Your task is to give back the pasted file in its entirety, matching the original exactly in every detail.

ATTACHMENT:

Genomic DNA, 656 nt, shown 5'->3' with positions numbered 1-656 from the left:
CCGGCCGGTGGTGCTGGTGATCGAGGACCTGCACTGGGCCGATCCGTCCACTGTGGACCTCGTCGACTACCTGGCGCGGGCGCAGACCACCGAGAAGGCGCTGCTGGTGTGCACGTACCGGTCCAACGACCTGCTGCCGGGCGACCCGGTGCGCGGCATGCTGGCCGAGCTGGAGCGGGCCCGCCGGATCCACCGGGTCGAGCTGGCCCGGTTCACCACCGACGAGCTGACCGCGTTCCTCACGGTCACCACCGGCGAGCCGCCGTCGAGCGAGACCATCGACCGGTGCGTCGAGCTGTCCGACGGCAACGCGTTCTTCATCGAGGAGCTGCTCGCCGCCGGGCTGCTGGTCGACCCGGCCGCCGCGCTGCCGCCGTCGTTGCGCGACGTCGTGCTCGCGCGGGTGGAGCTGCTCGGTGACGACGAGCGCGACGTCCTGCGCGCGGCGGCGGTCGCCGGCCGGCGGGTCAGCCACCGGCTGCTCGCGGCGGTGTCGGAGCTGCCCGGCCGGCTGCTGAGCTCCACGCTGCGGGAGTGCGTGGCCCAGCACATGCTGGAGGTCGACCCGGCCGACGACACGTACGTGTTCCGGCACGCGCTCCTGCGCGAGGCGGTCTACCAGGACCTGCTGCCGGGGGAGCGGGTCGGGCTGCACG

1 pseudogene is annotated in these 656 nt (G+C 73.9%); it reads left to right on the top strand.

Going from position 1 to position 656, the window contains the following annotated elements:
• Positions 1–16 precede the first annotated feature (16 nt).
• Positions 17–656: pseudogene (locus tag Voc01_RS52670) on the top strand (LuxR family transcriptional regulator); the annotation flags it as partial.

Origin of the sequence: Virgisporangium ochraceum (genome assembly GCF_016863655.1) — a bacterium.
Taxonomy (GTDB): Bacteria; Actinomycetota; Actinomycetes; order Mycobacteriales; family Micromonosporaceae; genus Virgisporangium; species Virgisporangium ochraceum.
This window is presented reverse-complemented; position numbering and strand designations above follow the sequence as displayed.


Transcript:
Genomic DNA, 656 nt, shown 5'->3' with positions numbered 1-656 from the left:
CCGGCCGGTGGTGCTGGTGATCGAGGACCTGCACTGGGCCGATCCGTCCACTGTGGACCTCGTCGACTACCTGGCGCGGGCGCAGACCACCGAGAAGGCGCTGCTGGTGTGCACGTACCGGTCCAACGACCTGCTGCCGGGCGACCCGGTGCGCGGCATGCTGGCCGAGCTGGAGCGGGCCCGCCGGATCCACCGGGTCGAGCTGGCCCGGTTCACCACCGACGAGCTGACCGCGTTCCTCACGGTCACCACCGGCGAGCCGCCGTCGAGCGAGACCATCGACCGGTGCGTCGAGCTGTCCGACGGCAACGCGTTCTTCATCGAGGAGCTGCTCGCCGCCGGGCTGCTGGTCGACCCGGCCGCCGCGCTGCCGCCGTCGTTGCGCGACGTCGTGCTCGCGCGGGTGGAGCTGCTCGGTGACGACGAGCGCGACGTCCTGCGCGCGGCGGCGGTCGCCGGCCGGCGGGTCAGCCACCGGCTGCTCGCGGCGGTGTCGGAGCTGCCCGGCCGGCTGCTGAGCTCCACGCTGCGGGAGTGCGTGGCCCAGCACATGCTGGAGGTCGACCCGGCCGACGACACGTACGTGTTCCGGCACGCGCTCCTGCGCGAGGCGGTCTACCAGGACCTGCTGCCGGGGGAGCGGGTCGGGCTGCACG

1 pseudogene is annotated in these 656 nt (G+C 73.9%); it reads left to right on the top strand.

Going from position 1 to position 656, the window contains the following annotated elements:
• Positions 1–16 precede the first annotated feature (16 nt).
• Positions 17–656: pseudogene (locus tag Voc01_RS52670) on the top strand (LuxR family transcriptional regulator); the annotation flags it as partial.

Origin of the sequence: Virgisporangium ochraceum (genome assembly GCF_016863655.1) — a bacterium.
Taxonomy (GTDB): Bacteria; Actinomycetota; Actinomycetes; order Mycobacteriales; family Micromonosporaceae; genus Virgisporangium; species Virgisporangium ochraceum.
This window is presented reverse-complemented; position numbering and strand designations above follow the sequence as displayed.